Our work over the last fifteen years emphasizes that the cellular and molecular pathobiology of cerebral ischemia is strongly influenced by sex and by estrogen deficiency. This renewal application targets an exceptionally understudied area of stroke research that will be of interest to stroke nursing: interactions between the recovering brain and stroke-induced immune dysfunction in the female. It is now increasingly clear that human stroke results in multi-organ systemic disease, rather than in solely brain damage. While patients may survive the initial brain insult, many succumb to CNS injury-induced immunodepression and fatal infection. In animal-based studies, stroke-induced immunopathology is a bi-phasic molecular process of first stimulation, then degeneration, of lymphiod tissue that houses immune cells. Because all previous work has been conducted in male animals or in cells derived from male tissue, we know virtually nothing about these processes in the female. Our overall hypothesis is that focal stroke leads to abnormal activation of splenic immunocytes, particularly T lymphocytes that have a regulatory phenotype (CD4+CD25+FoxP3+ Treg cells) and ordinarily provide endogenous immunosuppression. Subsequently, there is a progressive apoptosis of the spleen, with broad destruction of most constituent immunologically competent cells but a sparing of Treg cells. We hypothesize that this relative overabundance of Treg cells mediates post-ischemic, systemic immunosuppression in the surviving animal. Invasion by splenic lymphocyte subsets into injured brain also results in two opposing contributions: 1) enhanced local inflammation and macrophage recruitment by non-Treg cells yet 2) a limiting of T cell-mediated brain damage by Treg cell suppressive mechanisms. In the female operating in an estradiol (E2)-depleted physiology, this pathology is exacerbated and puts the animal at exceptional risk. We propose to: 1) determine if peripheral immune dysfunction occurs in tandem with cerebral inflammation after focal cerebral ischemia (middle cerebral artery occlusion or MCAO) in the young adult and middle aged, reproductively senescent (RS) female mouse. The hypotheses are that a) focal stroke leads to early splenic activation, cytokine-mediated splenic apoptosis and loss of cell-mediated immunocompetence and b) estrogen deficiency exacerbates this pathology; 2) determine if peripheral T lymphocytes play a significant role in post-ischemic brain and spleen tissue outcomes and in behavioral deficits in the female. The hypotheses are: a) the T cells that contribute to stroke damage are specific for brain antigens, b) blocking translocation of non-Treg cell subsets to brain improves brain outcome and c) conditional deletion of Foxp3+ T reg cells aborts splenic destruction but at the high cost of increased brain injury;3) evaluate a novel G protein-coupled estrogen receptor 30 (GPR30) agonist for neuro- and immunoprotection after MCAO in the female. The hypothesis to be tested is that GPR30 agonist G1, like E2, alters Treg induction, mitigating immunosuppression while concurrently protecting the recovering brain.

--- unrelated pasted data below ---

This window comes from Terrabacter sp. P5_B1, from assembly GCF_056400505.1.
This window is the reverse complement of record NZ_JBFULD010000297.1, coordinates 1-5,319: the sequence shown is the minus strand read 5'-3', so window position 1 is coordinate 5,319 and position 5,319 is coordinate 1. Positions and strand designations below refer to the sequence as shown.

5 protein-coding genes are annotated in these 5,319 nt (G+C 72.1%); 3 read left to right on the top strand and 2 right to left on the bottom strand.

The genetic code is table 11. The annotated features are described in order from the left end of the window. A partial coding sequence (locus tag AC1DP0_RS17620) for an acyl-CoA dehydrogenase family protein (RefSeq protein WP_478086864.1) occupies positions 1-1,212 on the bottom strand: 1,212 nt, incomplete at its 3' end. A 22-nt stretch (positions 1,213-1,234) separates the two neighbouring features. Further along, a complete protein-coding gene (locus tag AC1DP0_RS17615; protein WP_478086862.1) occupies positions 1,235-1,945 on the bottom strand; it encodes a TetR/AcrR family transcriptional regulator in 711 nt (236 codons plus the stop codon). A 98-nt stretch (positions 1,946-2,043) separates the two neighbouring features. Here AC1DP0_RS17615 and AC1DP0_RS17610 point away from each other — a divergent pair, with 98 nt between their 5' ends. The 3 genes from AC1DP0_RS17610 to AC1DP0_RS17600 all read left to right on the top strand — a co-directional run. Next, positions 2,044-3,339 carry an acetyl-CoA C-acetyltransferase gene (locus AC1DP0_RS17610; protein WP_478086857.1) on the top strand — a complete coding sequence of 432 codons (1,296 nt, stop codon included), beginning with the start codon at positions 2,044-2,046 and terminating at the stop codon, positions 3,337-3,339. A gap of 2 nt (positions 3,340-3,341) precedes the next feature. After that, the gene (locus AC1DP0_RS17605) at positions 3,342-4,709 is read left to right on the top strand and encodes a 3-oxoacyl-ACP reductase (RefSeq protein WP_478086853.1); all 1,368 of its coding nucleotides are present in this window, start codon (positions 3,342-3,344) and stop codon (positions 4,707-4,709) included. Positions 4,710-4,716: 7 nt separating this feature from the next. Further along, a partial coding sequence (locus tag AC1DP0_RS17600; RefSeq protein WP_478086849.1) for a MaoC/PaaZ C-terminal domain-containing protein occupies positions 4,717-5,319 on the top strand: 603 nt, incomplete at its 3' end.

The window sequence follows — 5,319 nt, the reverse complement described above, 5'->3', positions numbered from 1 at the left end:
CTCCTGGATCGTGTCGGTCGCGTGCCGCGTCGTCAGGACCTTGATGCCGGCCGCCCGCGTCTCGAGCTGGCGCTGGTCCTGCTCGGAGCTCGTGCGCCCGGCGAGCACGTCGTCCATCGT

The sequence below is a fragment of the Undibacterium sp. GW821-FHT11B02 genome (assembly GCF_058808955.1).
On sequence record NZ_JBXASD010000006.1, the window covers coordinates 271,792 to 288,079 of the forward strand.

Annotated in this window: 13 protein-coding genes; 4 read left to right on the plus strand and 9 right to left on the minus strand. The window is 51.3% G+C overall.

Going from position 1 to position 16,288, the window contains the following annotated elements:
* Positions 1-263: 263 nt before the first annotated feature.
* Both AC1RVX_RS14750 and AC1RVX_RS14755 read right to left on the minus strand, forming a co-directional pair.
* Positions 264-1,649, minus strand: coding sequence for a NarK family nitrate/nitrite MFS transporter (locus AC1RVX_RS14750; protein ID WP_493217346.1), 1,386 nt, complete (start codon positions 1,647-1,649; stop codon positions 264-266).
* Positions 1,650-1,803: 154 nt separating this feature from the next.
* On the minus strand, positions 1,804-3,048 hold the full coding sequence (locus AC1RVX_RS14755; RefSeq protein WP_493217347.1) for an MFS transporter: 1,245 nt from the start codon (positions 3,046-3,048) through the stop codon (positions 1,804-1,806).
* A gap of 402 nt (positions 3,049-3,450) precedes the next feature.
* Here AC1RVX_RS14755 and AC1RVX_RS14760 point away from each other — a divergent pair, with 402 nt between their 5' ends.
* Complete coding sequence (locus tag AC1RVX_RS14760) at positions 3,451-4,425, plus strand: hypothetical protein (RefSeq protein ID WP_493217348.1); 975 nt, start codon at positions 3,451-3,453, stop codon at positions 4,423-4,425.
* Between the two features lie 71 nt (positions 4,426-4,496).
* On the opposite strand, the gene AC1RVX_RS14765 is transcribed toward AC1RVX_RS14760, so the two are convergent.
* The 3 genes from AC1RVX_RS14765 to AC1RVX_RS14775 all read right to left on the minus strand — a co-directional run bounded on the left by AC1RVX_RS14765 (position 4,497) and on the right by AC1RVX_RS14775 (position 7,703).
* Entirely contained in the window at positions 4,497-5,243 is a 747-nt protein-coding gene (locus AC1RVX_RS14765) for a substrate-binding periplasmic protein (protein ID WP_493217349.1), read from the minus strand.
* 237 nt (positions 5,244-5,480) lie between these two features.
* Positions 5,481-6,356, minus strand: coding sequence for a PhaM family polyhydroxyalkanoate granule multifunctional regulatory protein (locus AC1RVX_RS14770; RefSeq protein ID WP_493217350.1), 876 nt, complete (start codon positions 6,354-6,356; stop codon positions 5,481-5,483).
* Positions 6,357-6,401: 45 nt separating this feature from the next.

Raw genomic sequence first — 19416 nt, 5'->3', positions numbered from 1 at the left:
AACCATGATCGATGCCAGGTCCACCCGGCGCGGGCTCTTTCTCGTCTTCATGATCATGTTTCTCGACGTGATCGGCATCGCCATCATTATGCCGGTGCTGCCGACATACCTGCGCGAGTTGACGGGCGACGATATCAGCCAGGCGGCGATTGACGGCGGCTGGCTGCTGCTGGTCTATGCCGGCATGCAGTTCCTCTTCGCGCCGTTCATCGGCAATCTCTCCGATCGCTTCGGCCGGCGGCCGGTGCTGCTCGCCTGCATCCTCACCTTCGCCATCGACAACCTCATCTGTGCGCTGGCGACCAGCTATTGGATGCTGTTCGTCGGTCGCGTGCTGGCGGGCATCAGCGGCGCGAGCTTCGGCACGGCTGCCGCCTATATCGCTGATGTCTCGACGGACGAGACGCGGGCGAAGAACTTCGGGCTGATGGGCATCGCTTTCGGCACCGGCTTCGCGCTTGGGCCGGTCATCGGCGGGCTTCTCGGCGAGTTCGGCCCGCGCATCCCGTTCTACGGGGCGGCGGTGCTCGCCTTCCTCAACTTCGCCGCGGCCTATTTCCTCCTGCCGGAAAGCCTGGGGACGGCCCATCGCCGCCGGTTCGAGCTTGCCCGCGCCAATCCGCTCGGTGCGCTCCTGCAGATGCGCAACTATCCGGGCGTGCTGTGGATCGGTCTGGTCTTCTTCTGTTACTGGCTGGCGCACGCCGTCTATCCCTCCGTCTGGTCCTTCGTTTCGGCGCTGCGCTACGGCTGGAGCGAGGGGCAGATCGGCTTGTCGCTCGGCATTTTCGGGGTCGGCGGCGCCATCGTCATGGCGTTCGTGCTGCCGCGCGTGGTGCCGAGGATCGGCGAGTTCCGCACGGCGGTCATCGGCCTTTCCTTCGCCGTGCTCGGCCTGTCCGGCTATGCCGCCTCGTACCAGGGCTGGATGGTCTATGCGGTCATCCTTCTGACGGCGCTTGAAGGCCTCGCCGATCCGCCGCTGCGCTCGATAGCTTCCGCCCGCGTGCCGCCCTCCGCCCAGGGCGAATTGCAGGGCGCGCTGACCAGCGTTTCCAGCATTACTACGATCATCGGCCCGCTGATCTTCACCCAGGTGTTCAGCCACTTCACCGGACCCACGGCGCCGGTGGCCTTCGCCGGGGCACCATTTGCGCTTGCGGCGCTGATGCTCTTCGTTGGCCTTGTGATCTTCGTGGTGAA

Public Health Relevance

Stroke is a major killer of women in the US. Our study is focused on developing therapy that will improve brain outcomes and immune system function after stroke in females. We will also explore the effects of estrogen deficiency and restoration on post-stroke immunity.

National Institute of Health (NIH)
National Institute of Nursing Research (NINR)
Research Project (R01)
Project #
Application #
Study Section
Brain Injury and Neurovascular Pathologies Study Section (BINP)
Program Officer
Matocha, Martha F
Project Start
Project End
Budget Start
Budget End
Support Year
Fiscal Year
Total Cost
Indirect Cost
University of Texas Austin
Schools of Arts and Sciences
United States
Zip Code
Palmateer, Julie; Pan, Jie; Pandya, Arushi et al. (2016) Ultrasonic vocalization in murine experimental stroke: A mechanistic model of aphasia. Restor Neurol Neurosci 34:287-95
Mittal, Nitish; Pan, Jie; Palmateer, Julie et al. (2015) So you think you can jump? A novel long jump assessment to detect deficits in stroked mice. J Neurosci Methods 256:212-9
Hurn, Patricia D (2014) 2014 Thomas Willis Award Lecture: sex, stroke, and innovation. Stroke 45:3725-9
Nobile, Cameron W; Palmateer, Julie M; Kane, Jackie et al. (2014) Impaired limb reaction to displacement of center of gravity in rats with unilateral striatal ischemic injury. Transl Stroke Res 5:562-8
Herson, Paco S; Palmateer, Julie; Hurn, Patricia D (2013) Biological sex and mechanisms of ischemic brain injury. Transl Stroke Res 4:413-9
Ren, Xuefang; Akiyoshi, Kozaburo; Grafe, Marjorie R et al. (2012) Myelin specific cells infiltrate MCAO lesions and exacerbate stroke severity. Metab Brain Dis 27:7-15
Offner, Halina; Hurn, Patricia D (2012) A novel hypothesis: regulatory B lymphocytes shape outcome from experimental stroke. Transl Stroke Res 3:324-30
Kosaka, Y; Quillinan, N; Bond, Ct et al. (2012) GPER1/GPR30 activation improves neuronal survival following global cerebral ischemia induced by cardiac arrest in mice. Transl Stroke Res 3:500-507
Ren, Xuefang; Akiyoshi, Kozaburo; Dziennis, Suzan et al. (2011) Regulatory B cells limit CNS inflammation and neurologic deficits in murine experimental stroke. J Neurosci 31:8556-63
Yang, Sufang; Abrahams, Matthew S; Hurn, Patricia D et al. (2011) Local anesthetic Schwann cell toxicity is time and concentration dependent. Reg Anesth Pain Med 36:444-51

Showing the most recent 10 out of 83 publications